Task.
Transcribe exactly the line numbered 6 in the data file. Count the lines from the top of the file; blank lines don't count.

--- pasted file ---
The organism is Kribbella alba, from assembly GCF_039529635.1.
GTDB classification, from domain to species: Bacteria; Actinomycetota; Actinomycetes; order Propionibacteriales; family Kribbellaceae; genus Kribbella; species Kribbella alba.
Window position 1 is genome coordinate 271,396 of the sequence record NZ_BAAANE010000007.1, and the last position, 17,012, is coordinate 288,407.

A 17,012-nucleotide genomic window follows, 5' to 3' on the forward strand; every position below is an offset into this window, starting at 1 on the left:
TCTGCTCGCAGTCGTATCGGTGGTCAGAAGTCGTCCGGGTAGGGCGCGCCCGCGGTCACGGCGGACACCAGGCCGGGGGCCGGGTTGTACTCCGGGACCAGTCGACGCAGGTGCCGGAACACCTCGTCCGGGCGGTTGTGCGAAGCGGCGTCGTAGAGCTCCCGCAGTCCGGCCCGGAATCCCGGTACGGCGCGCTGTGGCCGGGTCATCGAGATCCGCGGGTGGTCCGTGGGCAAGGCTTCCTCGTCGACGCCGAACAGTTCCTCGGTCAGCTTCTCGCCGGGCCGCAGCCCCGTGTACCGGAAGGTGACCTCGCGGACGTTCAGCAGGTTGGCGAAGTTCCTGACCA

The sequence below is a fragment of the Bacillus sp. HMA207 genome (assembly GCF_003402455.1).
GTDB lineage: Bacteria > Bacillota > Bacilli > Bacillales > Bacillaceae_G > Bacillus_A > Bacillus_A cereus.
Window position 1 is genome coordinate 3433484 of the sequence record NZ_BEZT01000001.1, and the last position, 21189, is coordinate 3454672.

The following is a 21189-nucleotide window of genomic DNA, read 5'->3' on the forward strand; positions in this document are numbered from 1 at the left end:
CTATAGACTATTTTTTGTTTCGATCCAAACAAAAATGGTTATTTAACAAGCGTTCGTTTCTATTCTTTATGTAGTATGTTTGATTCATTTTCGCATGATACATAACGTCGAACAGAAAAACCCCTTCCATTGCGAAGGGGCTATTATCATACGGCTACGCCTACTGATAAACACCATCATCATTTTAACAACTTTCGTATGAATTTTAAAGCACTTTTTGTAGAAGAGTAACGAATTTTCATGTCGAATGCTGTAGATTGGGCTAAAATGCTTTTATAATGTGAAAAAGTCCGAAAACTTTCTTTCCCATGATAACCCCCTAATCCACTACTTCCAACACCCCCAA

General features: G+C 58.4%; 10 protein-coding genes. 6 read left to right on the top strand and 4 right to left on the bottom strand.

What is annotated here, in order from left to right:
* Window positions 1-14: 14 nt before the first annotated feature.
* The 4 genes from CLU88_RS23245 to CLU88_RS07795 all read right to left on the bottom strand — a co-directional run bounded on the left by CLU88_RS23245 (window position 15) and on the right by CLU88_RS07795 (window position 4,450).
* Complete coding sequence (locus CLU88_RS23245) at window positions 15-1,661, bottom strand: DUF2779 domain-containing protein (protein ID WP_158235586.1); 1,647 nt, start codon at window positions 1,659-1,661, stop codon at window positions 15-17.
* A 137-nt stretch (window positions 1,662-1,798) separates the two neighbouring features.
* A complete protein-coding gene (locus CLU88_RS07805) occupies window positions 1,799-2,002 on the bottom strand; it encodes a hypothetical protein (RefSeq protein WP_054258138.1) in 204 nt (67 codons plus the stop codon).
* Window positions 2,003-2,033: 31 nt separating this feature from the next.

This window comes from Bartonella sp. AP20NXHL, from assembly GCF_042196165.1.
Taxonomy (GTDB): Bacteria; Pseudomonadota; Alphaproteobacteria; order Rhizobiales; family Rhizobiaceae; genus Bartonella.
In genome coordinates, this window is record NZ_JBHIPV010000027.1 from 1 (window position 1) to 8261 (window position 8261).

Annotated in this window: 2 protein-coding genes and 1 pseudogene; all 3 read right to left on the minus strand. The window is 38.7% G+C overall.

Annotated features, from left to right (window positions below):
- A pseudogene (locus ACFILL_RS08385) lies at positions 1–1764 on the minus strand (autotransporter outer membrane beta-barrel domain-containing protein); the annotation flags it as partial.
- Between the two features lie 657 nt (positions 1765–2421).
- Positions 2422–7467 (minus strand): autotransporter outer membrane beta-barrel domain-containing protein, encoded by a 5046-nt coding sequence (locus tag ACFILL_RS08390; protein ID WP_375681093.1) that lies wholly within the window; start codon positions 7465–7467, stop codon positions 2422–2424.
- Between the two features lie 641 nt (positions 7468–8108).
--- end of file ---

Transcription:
The sequence below is a fragment of the Bacillus sp. HMA207 genome (assembly GCF_003402455.1).